Should we Let Statues Stand? I used to think ‘yes’. Not anymore.

Image by Jenő Szabó from Pixabay

Update 13.6.20 17:08 : following feedback from readers, I recognise that these statues represent something sinister to people of colour. The fact I hadn’t considered this is indicative of how entrenched racism is. We have all breathed in the air of a society that is inherently racist and are therefore affected. Perhaps statues should be replaced with something that recognises and validates the hurt and pain caused allowing everyone to process, rather than project, and reminds us of how easy it is to slip into darkness. Our job is to raise our own awareness and examine things we, unquestioningly, hold true.

Social media is awash with images of statues to people described as slave traders, warmongers and racists pulled down, destroyed and disposed of. Angry tweets call for the removal of place names that preserve the memory of people from a painful past. These recent events have been triggered by the murder of George Floyd and the rise of the #BlackLivesMatter movement. The anger is righteous and palpable. But these actions are likely to lead to the opposite of peace and equality and generate further violence and hatred.

Image by Betty Martin from Pixabay

Let me explain. The anger is real and just. No argument justifies the use of white privilege in harming generations of people and culture – regardless of whether it is deemed intentional or not. It is painful to reflect, and it takes guts to stare at the ugly face of humanity. But the answer is not obliteration. We have to face the facts, not run away, attack, hide or ignore them. It is as true for individuals as it is for society.

When individuals refuse to face their fear, anger, shame, it does not transform. Trauma either manifests in violence to self and others or it gets buried deep in our unconscious. The problem is that although we can no longer see what has been ‘brushed under the carpet’, we are still in danger of tripping over it. Ugly parts of ourselves and painful memories, repressed and undealt with, become stronger and seep out in ways that cause more damage. It gets forgotten, we don’t have to look at it but it doesn’t go away.

This is what we are in danger of doing if we remove and bury all evidence of our unfavourable history. In psychoanalysis, this is called our shadow. It exists on a collective basis, as well.

Image by Hans Braxmeier from Pixabay

To project that anger outside of oneself is not dealing with the issue. Every heinous act throughout time has been perpetrated or validated by someone (either overtly, or through failure to speak out). The standard we walk past is the standard we accept. If any of those people and bystanders were truly wholehearted people, it would not happen. I suggest this anger belongs to every one of us, and each one of us needs to do the work in facing and transforming that energy, with real courage. This is what will affect real change.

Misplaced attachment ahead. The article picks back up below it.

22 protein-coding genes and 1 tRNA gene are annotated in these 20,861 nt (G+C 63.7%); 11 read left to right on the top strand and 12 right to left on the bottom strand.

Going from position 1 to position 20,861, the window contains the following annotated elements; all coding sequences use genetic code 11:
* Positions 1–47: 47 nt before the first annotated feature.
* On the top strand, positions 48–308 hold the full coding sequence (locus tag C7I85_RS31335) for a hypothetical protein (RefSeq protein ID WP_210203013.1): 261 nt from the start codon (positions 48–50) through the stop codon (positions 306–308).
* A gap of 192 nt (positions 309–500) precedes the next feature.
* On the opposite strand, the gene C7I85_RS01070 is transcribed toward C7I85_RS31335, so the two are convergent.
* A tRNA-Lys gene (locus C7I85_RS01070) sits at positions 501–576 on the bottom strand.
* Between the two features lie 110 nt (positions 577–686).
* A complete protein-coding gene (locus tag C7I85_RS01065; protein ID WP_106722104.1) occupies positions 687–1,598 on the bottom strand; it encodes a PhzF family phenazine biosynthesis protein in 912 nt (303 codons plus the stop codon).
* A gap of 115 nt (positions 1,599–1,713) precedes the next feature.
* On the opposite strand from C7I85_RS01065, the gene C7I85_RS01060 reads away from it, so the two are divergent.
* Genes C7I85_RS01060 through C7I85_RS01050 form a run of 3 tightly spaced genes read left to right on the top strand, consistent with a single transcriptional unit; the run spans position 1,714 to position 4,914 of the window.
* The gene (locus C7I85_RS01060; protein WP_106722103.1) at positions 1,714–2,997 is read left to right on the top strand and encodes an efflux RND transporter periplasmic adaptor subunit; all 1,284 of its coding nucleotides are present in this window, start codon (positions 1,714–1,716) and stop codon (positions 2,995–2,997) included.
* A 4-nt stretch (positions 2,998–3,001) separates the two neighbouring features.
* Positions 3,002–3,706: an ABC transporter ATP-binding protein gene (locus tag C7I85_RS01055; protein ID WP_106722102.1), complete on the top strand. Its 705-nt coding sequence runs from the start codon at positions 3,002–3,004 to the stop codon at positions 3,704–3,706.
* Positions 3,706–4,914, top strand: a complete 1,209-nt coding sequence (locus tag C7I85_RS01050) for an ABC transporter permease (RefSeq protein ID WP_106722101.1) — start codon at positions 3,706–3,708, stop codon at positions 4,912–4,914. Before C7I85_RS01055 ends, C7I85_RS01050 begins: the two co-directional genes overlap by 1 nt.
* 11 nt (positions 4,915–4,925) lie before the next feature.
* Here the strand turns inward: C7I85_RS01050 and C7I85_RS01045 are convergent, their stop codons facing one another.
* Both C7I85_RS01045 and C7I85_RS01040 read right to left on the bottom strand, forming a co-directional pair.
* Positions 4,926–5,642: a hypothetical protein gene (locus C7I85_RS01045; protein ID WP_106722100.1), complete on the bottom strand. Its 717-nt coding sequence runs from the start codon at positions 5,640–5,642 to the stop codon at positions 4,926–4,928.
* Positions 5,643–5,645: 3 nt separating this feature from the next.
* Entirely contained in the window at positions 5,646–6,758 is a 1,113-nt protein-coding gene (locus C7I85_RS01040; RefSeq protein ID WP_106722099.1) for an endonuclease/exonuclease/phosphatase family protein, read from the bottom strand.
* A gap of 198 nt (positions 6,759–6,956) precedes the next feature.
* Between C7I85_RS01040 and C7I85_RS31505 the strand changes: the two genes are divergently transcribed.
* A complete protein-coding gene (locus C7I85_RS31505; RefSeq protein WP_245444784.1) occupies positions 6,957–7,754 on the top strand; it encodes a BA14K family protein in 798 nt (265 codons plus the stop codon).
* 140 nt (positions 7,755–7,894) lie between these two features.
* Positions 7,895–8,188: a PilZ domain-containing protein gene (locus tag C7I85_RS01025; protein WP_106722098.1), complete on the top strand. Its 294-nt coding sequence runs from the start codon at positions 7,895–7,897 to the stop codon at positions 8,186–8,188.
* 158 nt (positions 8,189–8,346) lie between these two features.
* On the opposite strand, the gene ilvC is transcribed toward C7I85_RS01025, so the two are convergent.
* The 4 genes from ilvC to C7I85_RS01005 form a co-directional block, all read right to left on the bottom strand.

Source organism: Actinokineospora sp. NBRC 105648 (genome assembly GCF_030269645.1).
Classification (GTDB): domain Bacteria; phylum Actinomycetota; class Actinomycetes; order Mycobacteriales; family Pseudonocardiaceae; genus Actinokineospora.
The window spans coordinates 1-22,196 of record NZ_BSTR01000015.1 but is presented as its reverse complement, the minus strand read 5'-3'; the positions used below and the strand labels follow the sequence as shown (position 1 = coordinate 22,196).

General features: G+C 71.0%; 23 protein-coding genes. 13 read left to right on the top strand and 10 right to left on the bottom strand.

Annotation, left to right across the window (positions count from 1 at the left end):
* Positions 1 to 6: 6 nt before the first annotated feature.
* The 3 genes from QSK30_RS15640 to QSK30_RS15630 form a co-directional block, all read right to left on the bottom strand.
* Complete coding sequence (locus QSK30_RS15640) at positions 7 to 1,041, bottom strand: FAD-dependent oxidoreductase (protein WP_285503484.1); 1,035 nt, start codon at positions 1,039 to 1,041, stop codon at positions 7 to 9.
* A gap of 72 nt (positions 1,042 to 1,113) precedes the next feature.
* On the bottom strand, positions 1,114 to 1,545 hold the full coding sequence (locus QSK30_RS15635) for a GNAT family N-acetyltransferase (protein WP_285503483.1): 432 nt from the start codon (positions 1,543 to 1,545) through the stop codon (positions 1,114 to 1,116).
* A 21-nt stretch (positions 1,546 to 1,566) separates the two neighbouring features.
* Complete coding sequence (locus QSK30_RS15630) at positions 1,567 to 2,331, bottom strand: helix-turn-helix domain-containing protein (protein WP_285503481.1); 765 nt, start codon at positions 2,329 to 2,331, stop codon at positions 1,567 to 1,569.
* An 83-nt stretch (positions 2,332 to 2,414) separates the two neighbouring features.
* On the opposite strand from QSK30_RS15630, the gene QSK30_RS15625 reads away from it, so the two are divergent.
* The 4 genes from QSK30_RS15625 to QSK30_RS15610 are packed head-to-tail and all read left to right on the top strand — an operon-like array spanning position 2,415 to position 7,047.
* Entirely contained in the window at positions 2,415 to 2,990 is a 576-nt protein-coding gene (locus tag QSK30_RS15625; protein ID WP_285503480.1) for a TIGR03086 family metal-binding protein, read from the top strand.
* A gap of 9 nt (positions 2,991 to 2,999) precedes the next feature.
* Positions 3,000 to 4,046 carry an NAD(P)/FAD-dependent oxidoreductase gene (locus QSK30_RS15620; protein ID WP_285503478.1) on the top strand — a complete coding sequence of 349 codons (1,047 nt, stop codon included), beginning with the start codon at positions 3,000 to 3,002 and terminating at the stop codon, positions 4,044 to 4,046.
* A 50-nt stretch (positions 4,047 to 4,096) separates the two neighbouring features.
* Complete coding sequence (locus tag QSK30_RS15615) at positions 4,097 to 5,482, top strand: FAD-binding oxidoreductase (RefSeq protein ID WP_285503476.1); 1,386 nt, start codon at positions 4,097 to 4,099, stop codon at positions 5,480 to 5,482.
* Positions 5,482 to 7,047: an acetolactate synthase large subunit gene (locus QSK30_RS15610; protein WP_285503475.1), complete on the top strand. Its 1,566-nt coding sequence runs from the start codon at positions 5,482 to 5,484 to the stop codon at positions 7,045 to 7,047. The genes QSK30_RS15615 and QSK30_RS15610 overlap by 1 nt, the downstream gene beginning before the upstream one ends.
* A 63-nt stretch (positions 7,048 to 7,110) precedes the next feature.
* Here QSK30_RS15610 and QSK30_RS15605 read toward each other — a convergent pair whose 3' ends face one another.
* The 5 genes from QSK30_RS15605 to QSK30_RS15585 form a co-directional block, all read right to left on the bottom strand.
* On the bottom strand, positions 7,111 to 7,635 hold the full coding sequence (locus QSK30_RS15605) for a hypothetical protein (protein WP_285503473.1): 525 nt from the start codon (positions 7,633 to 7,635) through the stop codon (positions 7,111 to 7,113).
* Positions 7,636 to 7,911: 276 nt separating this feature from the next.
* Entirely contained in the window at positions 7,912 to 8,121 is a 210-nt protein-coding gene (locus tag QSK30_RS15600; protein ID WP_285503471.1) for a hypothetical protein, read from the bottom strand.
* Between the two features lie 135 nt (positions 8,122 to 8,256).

Jung once said a million zeros would never add up to one. Unless every individual owns their crap, the world at large will continue to perpetuate fear and violence. It takes enormous strength to appraise, with brutal honesty, our inner motivations, beliefs and ideas—much more than what is needed to project powerful feelings onto a statue. Looking for blame is scapegoating. Something us humans do, believing we are standing up to wrongs. Paradoxically, it does not deal with the issue no matter how right the intention feels.

To paraphrase Tolkien, we need to take care than when facing a monster; we don’t replace it with another one. The problem is not solved with anger and overt power- it is solved quietly. Sauron is not destroyed with brute force.

Like others, I am appalled that what these statues stand for was once glorified. The meaning of symbols can change, however. Let them stand as a reminder of what we are all capable of. If you are thinking, ‘ I would never…’ think again. We all have the potential for evil and we all share the inheritance of the crimes we blame the individuals in the statues for. ‘It wasn’t me, it was them’ is a lie we tell ourselves. They rarely acted alone.

There is good news about facing our darkness and past though. We find buried treasure. Remember, whilst it is true that we are capable of awful things, we are also capable of great love and brilliance.

Only love, peace, understanding, support and, most of all, courage can give us a peaceful and equal world. And we all need to do the inner work. It starts with each of us.

Some would call this ‘soft’.

There’s nothing soft about it.

It’s not an easy or a quick fix and awareness is the first step. I pray for a world that wakes up to itself and heals its hurt with peace and love. It’s the only way.

Image by truthseeker08 from Pixabay

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